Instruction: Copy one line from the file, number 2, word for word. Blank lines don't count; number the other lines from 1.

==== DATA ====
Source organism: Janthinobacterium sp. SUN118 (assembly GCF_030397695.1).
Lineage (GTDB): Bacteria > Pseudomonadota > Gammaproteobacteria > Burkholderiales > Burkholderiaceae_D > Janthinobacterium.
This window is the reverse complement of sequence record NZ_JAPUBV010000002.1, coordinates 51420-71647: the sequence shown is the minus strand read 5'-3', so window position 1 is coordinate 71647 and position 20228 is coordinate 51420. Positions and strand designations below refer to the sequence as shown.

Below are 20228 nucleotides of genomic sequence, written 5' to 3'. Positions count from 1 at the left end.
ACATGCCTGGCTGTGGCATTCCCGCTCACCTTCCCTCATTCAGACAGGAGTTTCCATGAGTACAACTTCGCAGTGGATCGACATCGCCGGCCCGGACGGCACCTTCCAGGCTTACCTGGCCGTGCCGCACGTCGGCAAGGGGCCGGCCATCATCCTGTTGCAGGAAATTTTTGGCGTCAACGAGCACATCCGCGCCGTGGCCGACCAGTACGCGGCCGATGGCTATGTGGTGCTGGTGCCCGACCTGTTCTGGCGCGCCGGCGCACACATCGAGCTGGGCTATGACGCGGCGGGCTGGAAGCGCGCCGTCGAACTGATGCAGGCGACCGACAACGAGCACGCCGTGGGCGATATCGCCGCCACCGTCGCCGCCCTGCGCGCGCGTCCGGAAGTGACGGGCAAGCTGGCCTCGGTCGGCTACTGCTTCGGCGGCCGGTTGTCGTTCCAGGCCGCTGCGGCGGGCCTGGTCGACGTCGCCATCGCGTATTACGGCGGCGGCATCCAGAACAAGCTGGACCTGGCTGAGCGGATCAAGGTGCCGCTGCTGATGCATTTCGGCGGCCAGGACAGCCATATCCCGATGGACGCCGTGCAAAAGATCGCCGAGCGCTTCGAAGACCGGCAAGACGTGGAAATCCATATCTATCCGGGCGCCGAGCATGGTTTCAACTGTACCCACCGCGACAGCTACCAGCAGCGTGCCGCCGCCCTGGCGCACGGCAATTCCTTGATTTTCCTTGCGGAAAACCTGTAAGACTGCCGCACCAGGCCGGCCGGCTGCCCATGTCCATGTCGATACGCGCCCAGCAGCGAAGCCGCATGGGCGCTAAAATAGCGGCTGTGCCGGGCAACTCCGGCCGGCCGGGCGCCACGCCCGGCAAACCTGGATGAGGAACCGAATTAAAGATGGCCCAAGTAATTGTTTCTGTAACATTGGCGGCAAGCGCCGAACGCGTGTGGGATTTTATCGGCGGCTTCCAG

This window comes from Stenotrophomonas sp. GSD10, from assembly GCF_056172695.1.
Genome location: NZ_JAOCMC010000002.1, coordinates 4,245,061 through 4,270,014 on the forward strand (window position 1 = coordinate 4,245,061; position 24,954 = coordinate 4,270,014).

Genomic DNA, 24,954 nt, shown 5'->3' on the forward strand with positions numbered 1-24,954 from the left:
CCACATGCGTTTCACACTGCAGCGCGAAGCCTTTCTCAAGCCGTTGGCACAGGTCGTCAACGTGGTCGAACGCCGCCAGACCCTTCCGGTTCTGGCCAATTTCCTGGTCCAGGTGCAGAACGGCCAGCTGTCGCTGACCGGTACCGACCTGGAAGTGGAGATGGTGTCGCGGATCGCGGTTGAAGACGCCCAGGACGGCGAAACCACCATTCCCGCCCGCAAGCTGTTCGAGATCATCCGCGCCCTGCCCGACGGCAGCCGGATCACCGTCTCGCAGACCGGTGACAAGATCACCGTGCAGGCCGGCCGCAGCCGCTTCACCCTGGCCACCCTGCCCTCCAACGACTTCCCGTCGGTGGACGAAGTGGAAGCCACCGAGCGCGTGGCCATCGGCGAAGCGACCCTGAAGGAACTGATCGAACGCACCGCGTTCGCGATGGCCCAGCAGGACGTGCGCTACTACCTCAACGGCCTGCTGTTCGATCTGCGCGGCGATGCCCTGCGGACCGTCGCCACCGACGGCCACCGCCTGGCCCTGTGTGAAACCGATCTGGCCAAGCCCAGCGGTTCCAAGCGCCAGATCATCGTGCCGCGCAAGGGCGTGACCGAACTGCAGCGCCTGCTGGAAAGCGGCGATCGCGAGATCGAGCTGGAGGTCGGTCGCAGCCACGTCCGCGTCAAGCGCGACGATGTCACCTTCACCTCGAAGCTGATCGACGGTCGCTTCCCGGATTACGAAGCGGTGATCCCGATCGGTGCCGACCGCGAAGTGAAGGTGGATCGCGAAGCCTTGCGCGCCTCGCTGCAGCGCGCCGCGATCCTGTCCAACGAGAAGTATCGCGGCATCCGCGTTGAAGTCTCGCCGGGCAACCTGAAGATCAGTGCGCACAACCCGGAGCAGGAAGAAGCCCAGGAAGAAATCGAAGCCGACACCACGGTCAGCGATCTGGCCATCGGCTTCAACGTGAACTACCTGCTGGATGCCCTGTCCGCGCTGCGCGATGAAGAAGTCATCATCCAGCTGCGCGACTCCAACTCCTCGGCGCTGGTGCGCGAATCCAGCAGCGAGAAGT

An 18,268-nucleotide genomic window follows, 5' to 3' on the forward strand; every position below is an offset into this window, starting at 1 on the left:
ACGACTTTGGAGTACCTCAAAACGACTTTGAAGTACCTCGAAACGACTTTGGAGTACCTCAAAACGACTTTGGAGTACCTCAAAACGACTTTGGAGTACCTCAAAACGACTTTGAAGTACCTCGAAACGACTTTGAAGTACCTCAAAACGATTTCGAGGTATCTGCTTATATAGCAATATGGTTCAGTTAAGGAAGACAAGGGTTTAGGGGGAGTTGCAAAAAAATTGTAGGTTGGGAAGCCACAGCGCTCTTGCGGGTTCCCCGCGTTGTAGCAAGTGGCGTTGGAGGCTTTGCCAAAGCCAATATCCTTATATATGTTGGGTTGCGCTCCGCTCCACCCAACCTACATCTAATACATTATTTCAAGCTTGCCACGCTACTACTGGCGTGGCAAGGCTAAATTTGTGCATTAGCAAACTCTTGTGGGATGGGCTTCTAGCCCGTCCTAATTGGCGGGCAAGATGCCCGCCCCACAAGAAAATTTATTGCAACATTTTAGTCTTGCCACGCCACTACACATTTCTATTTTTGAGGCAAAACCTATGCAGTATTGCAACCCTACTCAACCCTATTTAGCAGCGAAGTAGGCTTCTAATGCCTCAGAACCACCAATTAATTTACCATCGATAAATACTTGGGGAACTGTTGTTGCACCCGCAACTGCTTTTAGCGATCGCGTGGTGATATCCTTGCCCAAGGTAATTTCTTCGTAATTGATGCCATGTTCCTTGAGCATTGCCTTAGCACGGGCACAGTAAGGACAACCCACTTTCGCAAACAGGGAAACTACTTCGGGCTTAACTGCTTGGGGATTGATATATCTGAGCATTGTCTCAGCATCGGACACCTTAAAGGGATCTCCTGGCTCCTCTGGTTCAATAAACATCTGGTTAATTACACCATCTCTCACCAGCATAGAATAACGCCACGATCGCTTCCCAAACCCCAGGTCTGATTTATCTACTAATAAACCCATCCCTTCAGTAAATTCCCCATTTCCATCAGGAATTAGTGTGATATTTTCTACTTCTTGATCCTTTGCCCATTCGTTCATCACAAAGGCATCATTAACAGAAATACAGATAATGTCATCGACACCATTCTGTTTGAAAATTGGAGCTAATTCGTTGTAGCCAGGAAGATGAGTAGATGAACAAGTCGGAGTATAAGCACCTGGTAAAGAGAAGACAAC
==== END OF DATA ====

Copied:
Lineage (GTDB): Bacteria > Pseudomonadota > Gammaproteobacteria > Burkholderiales > Burkholderiaceae_D > Janthinobacterium.